"Thy Will Be Done"
I'll stress that this is a very superficial thing. It's not something to nit-pick over.
But, I don't mind it. It's a good reminder, especially if you're offering a prayer in public. And maybe it does have some doctrinal purpose; Jesus used quite similar wording just before the trials of Gethsemane were initiated. Luke 22:42:
Saying, Father, if thou be willing, remove this cup from me: nevertheless not my will, but thine, be done.
And maybe it really makes a difference. Maybe if Joseph employed such a phrase when seeking permission to transfer manuscripts to Martin Harris's possession, those 117 pages wouldn't have been lost. But maybe they would have, and we don't know that he didn't say that. Although I'm more inclined to think he didn't, since the way the scriptures read kind of make it sound like Joseph was trying to convince God that it was okay, just like something might try to get a kid to do dope.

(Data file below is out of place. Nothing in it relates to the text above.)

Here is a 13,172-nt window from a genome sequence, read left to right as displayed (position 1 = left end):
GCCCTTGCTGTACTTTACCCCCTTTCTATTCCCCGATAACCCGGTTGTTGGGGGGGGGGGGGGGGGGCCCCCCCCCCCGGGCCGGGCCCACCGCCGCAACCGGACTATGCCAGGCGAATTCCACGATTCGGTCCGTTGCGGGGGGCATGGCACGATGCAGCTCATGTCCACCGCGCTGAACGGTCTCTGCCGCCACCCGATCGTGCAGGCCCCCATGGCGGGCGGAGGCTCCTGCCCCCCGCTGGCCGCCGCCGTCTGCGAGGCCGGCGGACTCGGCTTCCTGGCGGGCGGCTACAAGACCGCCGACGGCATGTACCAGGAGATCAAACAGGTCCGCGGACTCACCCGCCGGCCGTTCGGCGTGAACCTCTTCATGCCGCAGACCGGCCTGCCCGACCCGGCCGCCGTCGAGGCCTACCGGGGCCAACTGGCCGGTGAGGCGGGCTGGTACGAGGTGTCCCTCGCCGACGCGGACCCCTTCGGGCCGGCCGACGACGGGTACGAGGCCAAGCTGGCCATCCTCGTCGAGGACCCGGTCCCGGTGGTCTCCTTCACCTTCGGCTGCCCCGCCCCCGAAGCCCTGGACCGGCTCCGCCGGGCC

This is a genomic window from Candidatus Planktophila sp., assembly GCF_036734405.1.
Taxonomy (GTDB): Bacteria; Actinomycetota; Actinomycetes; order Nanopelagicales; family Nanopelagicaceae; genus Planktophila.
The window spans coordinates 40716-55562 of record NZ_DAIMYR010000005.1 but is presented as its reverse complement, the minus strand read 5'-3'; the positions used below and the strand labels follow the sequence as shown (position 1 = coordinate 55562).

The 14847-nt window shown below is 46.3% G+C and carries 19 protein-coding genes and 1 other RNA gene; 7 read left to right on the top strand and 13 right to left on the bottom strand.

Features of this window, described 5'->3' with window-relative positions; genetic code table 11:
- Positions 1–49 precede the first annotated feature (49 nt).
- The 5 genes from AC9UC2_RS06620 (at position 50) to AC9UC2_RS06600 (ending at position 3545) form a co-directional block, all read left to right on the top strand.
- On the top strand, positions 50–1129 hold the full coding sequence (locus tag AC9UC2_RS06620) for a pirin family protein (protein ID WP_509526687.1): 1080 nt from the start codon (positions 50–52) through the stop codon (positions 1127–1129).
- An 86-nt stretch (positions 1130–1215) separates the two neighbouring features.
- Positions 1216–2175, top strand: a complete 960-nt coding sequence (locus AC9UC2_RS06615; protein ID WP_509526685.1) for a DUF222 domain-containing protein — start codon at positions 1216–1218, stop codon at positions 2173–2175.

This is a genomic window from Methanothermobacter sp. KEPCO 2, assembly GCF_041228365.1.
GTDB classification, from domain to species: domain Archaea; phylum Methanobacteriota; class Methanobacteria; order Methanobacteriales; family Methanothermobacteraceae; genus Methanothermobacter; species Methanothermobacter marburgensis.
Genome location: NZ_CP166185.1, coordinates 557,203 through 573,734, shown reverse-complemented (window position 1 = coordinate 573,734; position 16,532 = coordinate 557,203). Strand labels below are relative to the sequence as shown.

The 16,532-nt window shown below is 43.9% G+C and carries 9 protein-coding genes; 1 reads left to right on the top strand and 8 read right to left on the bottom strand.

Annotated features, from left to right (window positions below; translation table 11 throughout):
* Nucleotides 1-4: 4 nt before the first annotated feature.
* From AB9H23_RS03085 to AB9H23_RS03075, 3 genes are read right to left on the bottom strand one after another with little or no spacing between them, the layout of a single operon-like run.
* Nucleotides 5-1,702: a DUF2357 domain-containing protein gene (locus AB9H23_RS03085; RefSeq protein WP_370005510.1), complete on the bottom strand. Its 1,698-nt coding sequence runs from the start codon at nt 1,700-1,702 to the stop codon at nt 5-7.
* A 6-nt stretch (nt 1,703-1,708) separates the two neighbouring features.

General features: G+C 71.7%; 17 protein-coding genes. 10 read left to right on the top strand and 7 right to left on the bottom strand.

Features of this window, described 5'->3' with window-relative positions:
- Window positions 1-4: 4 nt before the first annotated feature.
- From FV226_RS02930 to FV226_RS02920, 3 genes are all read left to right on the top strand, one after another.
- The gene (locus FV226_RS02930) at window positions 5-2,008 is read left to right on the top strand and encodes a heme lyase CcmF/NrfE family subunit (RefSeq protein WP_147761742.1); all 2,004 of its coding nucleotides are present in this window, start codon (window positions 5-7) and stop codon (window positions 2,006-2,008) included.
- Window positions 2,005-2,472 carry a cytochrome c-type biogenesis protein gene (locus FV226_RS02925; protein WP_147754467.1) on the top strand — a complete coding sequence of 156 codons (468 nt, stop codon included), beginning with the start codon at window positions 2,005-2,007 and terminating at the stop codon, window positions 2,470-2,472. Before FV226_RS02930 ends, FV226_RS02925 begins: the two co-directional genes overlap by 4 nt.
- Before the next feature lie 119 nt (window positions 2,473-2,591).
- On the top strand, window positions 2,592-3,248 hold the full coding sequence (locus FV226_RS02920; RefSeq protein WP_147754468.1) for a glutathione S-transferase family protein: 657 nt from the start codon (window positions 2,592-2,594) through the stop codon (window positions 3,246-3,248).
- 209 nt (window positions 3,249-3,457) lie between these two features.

Maybe Heavenly Father takes more of what we say into account than some people expect. Sometimes I think we make the gesture of praying and expect that Heavenly Father will just unpack and decompile all of our emotions and intents. And of course he does do that to a part, but what part? Can it become an invasion of privacy? Maybe it's one of those respecting our agency and space things.
I don't know. But I have a lot of maybes in here, so I need comments now where you help me sort this out.
This got a lot more complicated than I thought it would.